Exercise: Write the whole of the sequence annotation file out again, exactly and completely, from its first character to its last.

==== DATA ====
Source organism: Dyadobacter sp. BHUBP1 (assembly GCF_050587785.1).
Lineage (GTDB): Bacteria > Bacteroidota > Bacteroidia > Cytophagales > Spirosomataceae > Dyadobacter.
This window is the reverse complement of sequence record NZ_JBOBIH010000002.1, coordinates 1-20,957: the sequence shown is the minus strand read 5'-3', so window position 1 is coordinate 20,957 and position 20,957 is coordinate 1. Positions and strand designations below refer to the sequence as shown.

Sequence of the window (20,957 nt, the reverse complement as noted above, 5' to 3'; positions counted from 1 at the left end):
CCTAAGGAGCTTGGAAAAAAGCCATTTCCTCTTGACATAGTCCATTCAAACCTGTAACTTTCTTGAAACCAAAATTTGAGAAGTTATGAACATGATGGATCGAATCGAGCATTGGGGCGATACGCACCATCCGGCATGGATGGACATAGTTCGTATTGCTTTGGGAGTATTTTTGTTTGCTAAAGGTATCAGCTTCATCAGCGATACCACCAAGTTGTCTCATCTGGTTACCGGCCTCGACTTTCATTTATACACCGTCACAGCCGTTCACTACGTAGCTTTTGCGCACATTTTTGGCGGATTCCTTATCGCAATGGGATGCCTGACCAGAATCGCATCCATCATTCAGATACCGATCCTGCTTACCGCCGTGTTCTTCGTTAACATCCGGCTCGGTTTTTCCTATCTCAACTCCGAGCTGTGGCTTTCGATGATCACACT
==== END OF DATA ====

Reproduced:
Source organism: Dyadobacter sp. BHUBP1 (assembly GCF_050587785.1).
Lineage (GTDB): Bacteria > Bacteroidota > Bacteroidia > Cytophagales > Spirosomataceae > Dyadobacter.
This window is the reverse complement of sequence record NZ_JBOBIH010000002.1, coordinates 1-20,957: the sequence shown is the minus strand read 5'-3', so window position 1 is coordinate 20,957 and position 20,957 is coordinate 1. Positions and strand designations below refer to the sequence as shown.

Sequence of the window (20,957 nt, the reverse complement as noted above, 5' to 3'; positions counted from 1 at the left end):
CCTAAGGAGCTTGGAAAAAAGCCATTTCCTCTTGACATAGTCCATTCAAACCTGTAACTTTCTTGAAACCAAAATTTGAGAAGTTATGAACATGATGGATCGAATCGAGCATTGGGGCGATACGCACCATCCGGCATGGATGGACATAGTTCGTATTGCTTTGGGAGTATTTTTGTTTGCTAAAGGTATCAGCTTCATCAGCGATACCACCAAGTTGTCTCATCTGGTTACCGGCCTCGACTTTCATTTATACACCGTCACAGCCGTTCACTACGTAGCTTTTGCGCACATTTTTGGCGGATTCCTTATCGCAATGGGATGCCTGACCAGAATCGCATCCATCATTCAGATACCGATCCTGCTTACCGCCGTGTTCTTCGTTAACATCCGGCTCGGTTTTTCCTATCTCAACTCCGAGCTGTGGCTTTCGATGATCACACT